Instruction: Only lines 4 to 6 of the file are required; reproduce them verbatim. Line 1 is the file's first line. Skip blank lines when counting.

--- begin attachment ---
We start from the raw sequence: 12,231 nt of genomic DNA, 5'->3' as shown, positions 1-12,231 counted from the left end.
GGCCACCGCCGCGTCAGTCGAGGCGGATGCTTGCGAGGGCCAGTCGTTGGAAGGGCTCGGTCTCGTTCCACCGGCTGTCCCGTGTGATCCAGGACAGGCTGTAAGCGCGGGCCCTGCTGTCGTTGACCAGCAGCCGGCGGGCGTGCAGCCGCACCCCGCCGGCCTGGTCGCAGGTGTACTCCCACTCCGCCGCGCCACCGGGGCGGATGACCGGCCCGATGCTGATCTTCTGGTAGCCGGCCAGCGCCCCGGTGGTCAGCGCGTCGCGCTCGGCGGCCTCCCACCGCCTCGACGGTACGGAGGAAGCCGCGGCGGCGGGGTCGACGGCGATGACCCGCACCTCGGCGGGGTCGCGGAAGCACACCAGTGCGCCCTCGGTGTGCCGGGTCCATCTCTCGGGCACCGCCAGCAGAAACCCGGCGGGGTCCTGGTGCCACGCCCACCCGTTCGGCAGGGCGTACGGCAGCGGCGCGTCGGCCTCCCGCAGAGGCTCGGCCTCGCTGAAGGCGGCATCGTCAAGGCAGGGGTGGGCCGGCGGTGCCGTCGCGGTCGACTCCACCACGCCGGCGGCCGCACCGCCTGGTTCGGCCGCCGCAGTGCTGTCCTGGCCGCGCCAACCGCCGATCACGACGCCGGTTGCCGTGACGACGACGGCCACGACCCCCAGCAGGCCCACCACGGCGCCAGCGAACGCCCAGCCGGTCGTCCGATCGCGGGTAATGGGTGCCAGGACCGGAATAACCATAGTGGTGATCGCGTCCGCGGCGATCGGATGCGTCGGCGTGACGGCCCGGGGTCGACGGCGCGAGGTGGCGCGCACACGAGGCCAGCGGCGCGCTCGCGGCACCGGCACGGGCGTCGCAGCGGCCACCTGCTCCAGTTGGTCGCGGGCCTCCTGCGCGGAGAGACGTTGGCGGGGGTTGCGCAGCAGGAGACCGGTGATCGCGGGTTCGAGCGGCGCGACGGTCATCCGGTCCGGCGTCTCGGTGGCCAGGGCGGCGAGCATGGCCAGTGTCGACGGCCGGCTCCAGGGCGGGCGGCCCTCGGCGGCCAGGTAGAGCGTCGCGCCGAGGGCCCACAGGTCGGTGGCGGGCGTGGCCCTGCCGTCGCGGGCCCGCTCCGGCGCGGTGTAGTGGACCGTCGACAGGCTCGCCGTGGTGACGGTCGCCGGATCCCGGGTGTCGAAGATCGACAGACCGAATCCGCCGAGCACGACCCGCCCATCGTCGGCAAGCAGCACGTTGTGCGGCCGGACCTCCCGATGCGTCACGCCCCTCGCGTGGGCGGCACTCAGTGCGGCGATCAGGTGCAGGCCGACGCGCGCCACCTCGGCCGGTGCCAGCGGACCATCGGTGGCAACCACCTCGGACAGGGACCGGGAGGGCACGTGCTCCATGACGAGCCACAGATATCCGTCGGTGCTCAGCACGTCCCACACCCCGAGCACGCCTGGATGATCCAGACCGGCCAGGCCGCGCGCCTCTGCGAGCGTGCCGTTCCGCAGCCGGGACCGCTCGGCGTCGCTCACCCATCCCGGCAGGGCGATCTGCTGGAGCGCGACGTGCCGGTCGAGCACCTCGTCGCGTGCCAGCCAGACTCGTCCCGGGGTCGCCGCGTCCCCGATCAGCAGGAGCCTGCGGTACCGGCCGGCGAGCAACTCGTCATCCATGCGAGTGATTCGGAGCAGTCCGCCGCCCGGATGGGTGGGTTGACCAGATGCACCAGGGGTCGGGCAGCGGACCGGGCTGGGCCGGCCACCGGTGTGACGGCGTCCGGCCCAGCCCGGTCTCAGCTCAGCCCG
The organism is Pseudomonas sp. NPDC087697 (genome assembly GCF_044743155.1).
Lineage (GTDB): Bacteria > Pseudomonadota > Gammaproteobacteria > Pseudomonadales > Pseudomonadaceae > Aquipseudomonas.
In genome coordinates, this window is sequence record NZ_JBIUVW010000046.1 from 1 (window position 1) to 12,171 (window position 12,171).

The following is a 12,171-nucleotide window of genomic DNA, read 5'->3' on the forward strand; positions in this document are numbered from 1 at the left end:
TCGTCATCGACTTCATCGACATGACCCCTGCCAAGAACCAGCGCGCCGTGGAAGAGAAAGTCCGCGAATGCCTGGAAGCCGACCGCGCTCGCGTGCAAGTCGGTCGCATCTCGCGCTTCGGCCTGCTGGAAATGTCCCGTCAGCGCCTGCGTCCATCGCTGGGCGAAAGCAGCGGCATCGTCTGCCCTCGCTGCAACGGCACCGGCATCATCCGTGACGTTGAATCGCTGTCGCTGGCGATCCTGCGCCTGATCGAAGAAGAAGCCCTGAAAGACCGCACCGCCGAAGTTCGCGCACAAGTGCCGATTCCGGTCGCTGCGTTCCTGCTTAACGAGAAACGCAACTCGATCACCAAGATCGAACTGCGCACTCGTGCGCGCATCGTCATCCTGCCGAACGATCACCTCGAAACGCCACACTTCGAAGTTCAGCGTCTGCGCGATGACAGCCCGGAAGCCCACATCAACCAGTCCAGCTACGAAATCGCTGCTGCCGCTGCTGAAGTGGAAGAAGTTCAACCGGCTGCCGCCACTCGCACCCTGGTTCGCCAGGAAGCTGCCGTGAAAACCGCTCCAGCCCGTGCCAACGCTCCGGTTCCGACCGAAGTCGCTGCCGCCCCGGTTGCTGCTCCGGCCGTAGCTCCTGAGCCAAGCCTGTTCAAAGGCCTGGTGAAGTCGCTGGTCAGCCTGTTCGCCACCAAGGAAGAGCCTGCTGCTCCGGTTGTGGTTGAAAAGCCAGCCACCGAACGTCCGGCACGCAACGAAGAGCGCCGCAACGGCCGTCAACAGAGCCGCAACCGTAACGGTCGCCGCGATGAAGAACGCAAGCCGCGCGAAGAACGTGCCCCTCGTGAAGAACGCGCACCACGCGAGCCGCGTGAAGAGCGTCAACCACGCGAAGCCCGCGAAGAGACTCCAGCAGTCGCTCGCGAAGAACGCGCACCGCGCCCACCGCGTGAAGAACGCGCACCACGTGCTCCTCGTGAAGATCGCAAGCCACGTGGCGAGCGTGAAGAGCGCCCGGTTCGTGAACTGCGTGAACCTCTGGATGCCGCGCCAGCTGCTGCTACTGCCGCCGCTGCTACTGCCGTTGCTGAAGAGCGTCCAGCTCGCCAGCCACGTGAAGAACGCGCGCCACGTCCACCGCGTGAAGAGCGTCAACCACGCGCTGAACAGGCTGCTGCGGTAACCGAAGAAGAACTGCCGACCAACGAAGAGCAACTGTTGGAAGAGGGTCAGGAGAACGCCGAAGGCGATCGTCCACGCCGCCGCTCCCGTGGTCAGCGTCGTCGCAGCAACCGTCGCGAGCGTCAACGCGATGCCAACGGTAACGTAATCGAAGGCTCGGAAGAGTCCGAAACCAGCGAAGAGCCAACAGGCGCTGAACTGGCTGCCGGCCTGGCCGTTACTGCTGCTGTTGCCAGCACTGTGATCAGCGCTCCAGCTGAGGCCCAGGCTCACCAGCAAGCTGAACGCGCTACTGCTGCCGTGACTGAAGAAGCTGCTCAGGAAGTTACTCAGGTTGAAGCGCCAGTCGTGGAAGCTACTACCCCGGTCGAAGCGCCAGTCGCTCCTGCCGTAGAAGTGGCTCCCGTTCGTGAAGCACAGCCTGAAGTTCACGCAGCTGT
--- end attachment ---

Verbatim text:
Lineage (GTDB): Bacteria > Pseudomonadota > Gammaproteobacteria > Pseudomonadales > Pseudomonadaceae > Aquipseudomonas.
In genome coordinates, this window is sequence record NZ_JBIUVW010000046.1 from 1 (window position 1) to 12,171 (window position 12,171).

The following is a 12,171-nucleotide window of genomic DNA, read 5'->3' on the forward strand; positions in this document are numbered from 1 at the left end: